The ever-elusive good night’s sleep. You slog through the second half of your workday, dreaming of a nap; then you’re wide awake come bedtime. Certain factors make for trouble with falling asleep—too much screen time, caffeine, alcohol…but food matters, too. And there are even specific foods you can eat during your waking hours to help you drift off more easily. Better yet: They are delicious, too.
Calcium deficiency is thought to be a common cause of insomnia. Yes, the old myth of drinking a cup of warm milk before bed may not be so far-fetched after all. If you aren’t into the idea of heated milk, try consuming yogurt with dinner to get your calcium. If eating yogurt before bed, add a teaspoon of honey, which has a calming effect. Sounds pretty sweet.
If you are having trouble falling asleep, it could be a magnesium deficiency. Too much caffeine and stress and improper hydration post exercise can all deplete magnesium levels. This can lead to muscle cramps, headaches, and other physical symptoms like insomnia. And since approximately half of adults are deficient in this mineral to some degree, it’s a good idea to get some magnesium-rich foods into your daily routine. Kelp, almonds, figs, dates, brown rice, and the much-loved avocado are excellent options.
Salmon is rich in omega-3 fatty acids, shown to reduce stress hormones and create a restful mood. This tasty fish also contains vitamin B-6, which boosts melatonin production, a hormone that promotes a good night’s sleep. You’ll also get the added benefits of lowered risk of heart disease, which ought to help you sleep better at night, too.
Rather than reaching for a nightcap, try a glass of tart cherry juice or a handful of dried tart cherries. They are a natural source of melatonin and will promote a restful mood. When opting for dried cherries, be sure you buy those with no added sugar. A sugar buzz is not what you need right before turning in. For a super soothing bedtime treat, mix up a cup of this cherry turmeric bedtime tea. Yum!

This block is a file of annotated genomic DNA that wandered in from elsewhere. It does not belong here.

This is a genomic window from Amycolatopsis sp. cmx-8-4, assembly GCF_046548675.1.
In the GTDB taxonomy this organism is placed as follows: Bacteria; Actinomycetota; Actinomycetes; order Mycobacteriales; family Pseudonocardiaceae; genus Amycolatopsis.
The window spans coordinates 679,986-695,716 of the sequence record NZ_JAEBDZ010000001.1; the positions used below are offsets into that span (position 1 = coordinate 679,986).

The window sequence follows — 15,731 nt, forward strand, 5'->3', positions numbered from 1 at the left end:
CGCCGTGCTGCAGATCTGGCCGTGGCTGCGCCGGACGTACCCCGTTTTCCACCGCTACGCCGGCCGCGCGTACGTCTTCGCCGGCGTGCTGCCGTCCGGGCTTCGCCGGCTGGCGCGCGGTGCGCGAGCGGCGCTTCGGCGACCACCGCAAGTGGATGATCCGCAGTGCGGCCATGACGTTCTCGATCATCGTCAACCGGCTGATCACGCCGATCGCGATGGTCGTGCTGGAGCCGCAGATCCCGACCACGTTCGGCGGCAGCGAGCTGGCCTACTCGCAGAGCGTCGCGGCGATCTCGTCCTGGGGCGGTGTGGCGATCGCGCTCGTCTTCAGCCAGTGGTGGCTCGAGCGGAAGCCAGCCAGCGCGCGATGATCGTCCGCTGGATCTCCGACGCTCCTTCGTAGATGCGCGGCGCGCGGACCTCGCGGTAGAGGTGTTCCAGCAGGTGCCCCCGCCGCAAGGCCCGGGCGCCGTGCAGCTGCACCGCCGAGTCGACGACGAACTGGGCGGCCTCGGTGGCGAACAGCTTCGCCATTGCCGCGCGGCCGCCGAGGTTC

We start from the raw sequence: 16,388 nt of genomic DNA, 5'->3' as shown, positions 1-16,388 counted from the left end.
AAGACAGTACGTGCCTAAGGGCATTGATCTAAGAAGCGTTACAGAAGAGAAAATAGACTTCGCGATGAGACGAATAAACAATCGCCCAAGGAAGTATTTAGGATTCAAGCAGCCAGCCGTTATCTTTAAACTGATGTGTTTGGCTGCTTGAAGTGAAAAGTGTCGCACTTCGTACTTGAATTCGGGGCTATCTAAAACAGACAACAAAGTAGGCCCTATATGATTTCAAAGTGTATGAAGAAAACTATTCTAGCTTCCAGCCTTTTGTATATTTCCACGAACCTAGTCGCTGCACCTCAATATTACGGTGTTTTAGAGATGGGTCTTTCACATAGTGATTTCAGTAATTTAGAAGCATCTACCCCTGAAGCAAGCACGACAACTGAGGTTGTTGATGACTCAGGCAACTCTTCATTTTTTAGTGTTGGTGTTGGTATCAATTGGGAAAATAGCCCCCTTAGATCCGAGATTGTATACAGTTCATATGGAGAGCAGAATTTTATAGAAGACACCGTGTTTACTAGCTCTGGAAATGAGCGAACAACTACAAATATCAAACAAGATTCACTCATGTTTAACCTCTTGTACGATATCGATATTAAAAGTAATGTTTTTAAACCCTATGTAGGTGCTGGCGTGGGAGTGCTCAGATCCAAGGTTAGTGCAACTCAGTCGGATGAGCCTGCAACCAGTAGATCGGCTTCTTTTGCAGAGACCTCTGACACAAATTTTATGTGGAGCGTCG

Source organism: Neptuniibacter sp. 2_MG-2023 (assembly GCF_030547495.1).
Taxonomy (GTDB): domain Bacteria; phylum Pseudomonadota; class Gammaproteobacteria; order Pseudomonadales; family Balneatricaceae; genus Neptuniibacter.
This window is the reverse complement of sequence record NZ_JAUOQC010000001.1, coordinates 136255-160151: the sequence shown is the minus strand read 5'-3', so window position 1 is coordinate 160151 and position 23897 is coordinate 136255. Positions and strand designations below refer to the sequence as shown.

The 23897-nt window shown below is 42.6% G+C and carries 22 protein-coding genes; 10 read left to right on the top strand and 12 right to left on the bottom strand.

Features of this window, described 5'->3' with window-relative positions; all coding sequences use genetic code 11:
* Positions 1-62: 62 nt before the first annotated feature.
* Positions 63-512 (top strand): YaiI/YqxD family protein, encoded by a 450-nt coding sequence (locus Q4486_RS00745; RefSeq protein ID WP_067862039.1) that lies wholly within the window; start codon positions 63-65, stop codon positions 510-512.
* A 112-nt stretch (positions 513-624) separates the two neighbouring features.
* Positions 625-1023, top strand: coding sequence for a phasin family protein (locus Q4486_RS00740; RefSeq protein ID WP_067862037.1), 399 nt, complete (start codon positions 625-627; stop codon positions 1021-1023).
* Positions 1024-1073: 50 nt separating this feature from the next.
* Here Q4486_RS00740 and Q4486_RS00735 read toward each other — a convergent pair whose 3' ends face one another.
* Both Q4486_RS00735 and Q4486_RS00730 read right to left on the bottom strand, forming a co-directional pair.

One more reason to love this crunchy green: It can help you fall asleep. Kale is a great source of calcium and is also rich in potassium, a natural relaxant that helps you get (and stay) asleep. While kale is seeing a surge in health and wellness popularity, the super thick veg may not be for everyone. To get your daily dose without the rough texture, try adding this green to a smoothie or whipping up some sea salt and vinegar kale chips for snacking.
Bananas are a healthy option for getting melatonin-boosting potassium and vitamin B-6. This sweet fruit also contains magnesium and tryptophan. Eat solo, blended into a smoothie, or atop your favorite cereal. It may just be the perfect bedtime snack.
This breakfast staple can actually help you snooze. Fortified cereals are good sources of vitamin B-6, which we need for adequate Zs. Opt for low-sugar, whole grain varieties. Pair with bananas and milk, and you’ll be off to snoozeville in no time.
You know how Thanksgiving turkey puts you into a food coma? Well, the same compound that makes turkey snooze-worthy is found in chickpeas. Tryptophan helps you produce melatonin to aid in falling asleep. And a midnight snack of hummus doesn’t sound so bad.
If you’ve removed all bread from your diet, you could literally be losing sleep over it. The best news yet is that whole grains contain magnesium, which we know helps us sleep. It also promotes insulin production, which actually makes tryptophan more active in our body, making us tired. A good reason to say yes to the bread.